Nasdaq Cancels 296 ‘Funked Up’ Stock Trades
After one of the most wild days on Wall Street, Nasdaq canceled trades of 296 stocks whose prices fluctuated the most.
At around 2:45 p.m. ET on Thursday, trades of a number of stocks listed on the New York Stock Exchange were slowed for about a minute due to excessive volatility. During that short time, those stocks were opened up to electronic markets like the Nasdaq.
That’s when at least 296 stock prices saw enormous price changes. Nasdaq has said it will cancel all trades that were executed between 2 p.m. and 3 p.m. ET, in which the stock price traded more than than 60% off of the stock’s price at 2:40 p.m. (See the 296 stocks for a list of the stocks with canceled trades.)
Nasdaq coordinated the cancellations with other U.S. stock exchanges, and said the decision could not be appealed.
Around the same time that many stocks began to trade at strange prices, nearly every stock on the market began to rapidly sell off. The Dow Jones industrial average, which had been down about 400 points just before 2:45 p.m., plunged nearly 1,000 points in a matter of minutes.
It is still unknown who — or what — exactly triggered the massive sell-off and why a number of stocks that were trading at $40 or $50 a share fell momentarily to just a penny.
Many believe that the glitch was triggered by a series of events that began when the NYSE slowed down trading of a number of stocks, including Procter & Gamble.
Shares of P&G fell 10% at around 2:45 p.m. Thursday, at which point the stock hit what’s known as a “circuit breaker.” The stock stopped trading on the NYSE for 80 seconds, and trades opened up on a number of competitors’ electronic exchanges.
But the circuit breaker mechanism that was designed to cool traders’ heads had the opposite effect: The slowed trading occurred at a time that investors were growing increasingly worried about Greece’s debt issues and other economic factors. The Dow, which was already down about 200 points at the time, quickly dropped about another 200 points in the 15 minutes between 2:30 p.m. and 2:45 p.m.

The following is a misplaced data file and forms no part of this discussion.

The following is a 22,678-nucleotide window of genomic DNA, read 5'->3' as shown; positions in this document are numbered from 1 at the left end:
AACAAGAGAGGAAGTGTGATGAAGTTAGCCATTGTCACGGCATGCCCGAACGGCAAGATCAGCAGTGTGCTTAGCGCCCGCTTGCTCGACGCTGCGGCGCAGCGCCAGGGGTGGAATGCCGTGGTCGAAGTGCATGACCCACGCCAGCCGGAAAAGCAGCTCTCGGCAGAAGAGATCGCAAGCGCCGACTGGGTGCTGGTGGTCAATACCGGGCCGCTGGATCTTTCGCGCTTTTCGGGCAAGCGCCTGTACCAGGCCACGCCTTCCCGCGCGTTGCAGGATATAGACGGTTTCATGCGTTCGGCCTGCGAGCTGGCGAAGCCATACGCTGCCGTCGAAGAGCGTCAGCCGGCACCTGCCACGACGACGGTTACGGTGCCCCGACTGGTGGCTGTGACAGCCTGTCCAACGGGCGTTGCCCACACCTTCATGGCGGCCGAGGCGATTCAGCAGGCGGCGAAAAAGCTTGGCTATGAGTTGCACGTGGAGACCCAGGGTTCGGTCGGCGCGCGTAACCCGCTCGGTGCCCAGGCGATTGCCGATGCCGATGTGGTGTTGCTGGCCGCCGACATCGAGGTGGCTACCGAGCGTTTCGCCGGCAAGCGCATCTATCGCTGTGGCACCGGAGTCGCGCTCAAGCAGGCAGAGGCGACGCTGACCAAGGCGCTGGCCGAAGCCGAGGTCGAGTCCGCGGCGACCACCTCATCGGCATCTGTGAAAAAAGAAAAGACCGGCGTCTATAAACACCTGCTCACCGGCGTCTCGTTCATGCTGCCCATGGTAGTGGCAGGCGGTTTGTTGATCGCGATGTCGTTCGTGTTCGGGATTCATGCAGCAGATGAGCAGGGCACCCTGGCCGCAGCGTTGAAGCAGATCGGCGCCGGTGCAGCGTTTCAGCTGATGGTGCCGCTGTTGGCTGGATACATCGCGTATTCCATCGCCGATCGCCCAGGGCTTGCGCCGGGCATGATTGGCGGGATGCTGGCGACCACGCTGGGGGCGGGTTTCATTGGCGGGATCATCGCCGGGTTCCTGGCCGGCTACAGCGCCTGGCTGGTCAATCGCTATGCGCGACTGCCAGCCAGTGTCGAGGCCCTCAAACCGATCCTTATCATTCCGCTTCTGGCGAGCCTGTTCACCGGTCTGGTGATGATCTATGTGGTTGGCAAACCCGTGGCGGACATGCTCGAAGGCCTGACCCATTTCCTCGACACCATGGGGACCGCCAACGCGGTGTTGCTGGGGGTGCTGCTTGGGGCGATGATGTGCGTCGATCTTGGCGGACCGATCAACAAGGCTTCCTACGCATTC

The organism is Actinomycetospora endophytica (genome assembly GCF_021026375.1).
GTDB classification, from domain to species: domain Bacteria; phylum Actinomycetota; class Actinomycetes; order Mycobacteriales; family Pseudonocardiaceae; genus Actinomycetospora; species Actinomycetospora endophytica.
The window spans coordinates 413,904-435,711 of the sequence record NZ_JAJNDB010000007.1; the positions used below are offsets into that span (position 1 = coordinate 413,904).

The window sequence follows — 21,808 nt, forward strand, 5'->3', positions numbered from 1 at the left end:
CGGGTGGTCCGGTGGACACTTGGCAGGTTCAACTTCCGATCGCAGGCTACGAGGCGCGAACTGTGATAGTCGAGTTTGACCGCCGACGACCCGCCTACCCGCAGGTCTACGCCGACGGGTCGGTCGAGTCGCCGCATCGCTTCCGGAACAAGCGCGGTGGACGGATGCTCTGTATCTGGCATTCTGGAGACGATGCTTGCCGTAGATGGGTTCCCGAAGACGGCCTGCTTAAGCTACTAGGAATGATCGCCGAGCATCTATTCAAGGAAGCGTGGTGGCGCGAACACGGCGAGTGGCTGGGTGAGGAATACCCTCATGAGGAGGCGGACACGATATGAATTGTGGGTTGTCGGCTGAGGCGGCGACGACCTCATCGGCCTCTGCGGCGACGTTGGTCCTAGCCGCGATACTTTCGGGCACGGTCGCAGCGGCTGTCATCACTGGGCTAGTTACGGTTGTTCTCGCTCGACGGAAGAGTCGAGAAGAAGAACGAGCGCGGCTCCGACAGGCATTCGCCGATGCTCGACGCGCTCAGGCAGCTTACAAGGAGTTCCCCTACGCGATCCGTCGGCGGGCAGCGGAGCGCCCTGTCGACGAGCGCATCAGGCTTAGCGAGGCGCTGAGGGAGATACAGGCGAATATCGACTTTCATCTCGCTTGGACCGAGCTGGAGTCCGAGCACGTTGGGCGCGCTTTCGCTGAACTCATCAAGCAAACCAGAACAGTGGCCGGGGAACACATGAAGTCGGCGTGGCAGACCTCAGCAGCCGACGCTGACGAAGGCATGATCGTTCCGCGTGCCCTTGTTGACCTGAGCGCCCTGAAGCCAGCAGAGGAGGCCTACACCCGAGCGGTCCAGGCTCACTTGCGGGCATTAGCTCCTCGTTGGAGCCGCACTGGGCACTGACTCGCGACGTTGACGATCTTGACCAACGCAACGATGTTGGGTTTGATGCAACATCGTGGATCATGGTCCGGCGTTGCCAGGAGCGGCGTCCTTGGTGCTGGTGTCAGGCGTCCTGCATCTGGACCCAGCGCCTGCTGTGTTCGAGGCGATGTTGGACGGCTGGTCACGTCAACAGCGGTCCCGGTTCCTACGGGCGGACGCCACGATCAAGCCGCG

“The problem is that when [the NYSE] slowed down, it effectively took their traders out of the market at a time when everyone else wanted to sell,” said James Angel, a professor of finance at Georgetown University.
In other words, when the NYSE paused its trading, the off-exchange computers found no bids, or offers to buy. The computers, which were looking for the best bid, were tripped up to believe the best bid was $0. The high-speed trading computers are designed to add a penny to each trade to make a commission on every deal, so the computers placed bets at a penny higher, or 1 cent.
“Sell orders became desperate and went straight to their competitors’ exchanges, which weren’t slowed down,” said Angel. “Since there were no other buyers, some computers had entered orders at a penny, so some stocks traded all the way down.”
Duncan Niederauer, chief executive of NYSE Euronext similarly told CNNMoney on Thursday that stocks are very thinly traded in such situations, which can lead to wild volatility. Even though many of the trades never actually went through, even an unclaimed buy or sell order could have brought the stocks’ prices down to a penny.
Seeing stocks at such a low level triggered a momentary panic.
Accenture (ACN) fell from $40.13 at 2:45 p.m. all the way to just 1 cent before quickly rising back to $39.57.
Sam Adams maker Boston Beer Co. (SAM) also fell to a penny before recovering to $55.82.
Oxford Industries (OXM) tanked to $1.34 before soaring back to $19.51 a minute later.
Both are components of the Dow, and their combined drop in price at around 2:45 contributed a loss 315 points to the Dow index. The Dow fell nearly 1,000 points before storming back to finish the day down 348 points